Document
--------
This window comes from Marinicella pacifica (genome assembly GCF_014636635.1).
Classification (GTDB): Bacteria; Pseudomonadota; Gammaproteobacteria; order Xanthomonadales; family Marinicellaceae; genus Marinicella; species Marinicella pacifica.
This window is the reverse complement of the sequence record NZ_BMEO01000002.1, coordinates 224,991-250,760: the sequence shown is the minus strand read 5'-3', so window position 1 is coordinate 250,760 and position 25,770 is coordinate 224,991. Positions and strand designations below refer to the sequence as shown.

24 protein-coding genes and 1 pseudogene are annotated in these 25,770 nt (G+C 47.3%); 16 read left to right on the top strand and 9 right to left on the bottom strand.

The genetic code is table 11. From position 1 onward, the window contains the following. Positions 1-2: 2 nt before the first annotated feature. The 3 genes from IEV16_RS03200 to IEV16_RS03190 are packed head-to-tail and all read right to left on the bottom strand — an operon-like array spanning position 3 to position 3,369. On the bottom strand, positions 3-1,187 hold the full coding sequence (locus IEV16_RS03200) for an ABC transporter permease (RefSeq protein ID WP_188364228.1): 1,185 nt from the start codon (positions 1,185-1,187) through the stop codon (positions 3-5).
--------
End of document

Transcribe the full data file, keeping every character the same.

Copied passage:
This window comes from Marinicella pacifica (genome assembly GCF_014636635.1).
Classification (GTDB): Bacteria; Pseudomonadota; Gammaproteobacteria; order Xanthomonadales; family Marinicellaceae; genus Marinicella; species Marinicella pacifica.
This window is the reverse complement of the sequence record NZ_BMEO01000002.1, coordinates 224,991-250,760: the sequence shown is the minus strand read 5'-3', so window position 1 is coordinate 250,760 and position 25,770 is coordinate 224,991. Positions and strand designations below refer to the sequence as shown.

24 protein-coding genes and 1 pseudogene are annotated in these 25,770 nt (G+C 47.3%); 16 read left to right on the top strand and 9 right to left on the bottom strand.

The genetic code is table 11. From position 1 onward, the window contains the following. Positions 1-2: 2 nt before the first annotated feature. The 3 genes from IEV16_RS03200 to IEV16_RS03190 are packed head-to-tail and all read right to left on the bottom strand — an operon-like array spanning position 3 to position 3,369. On the bottom strand, positions 3-1,187 hold the full coding sequence (locus IEV16_RS03200) for an ABC transporter permease (RefSeq protein ID WP_188364228.1): 1,185 nt from the start codon (positions 1,185-1,187) through the stop codon (positions 3-5).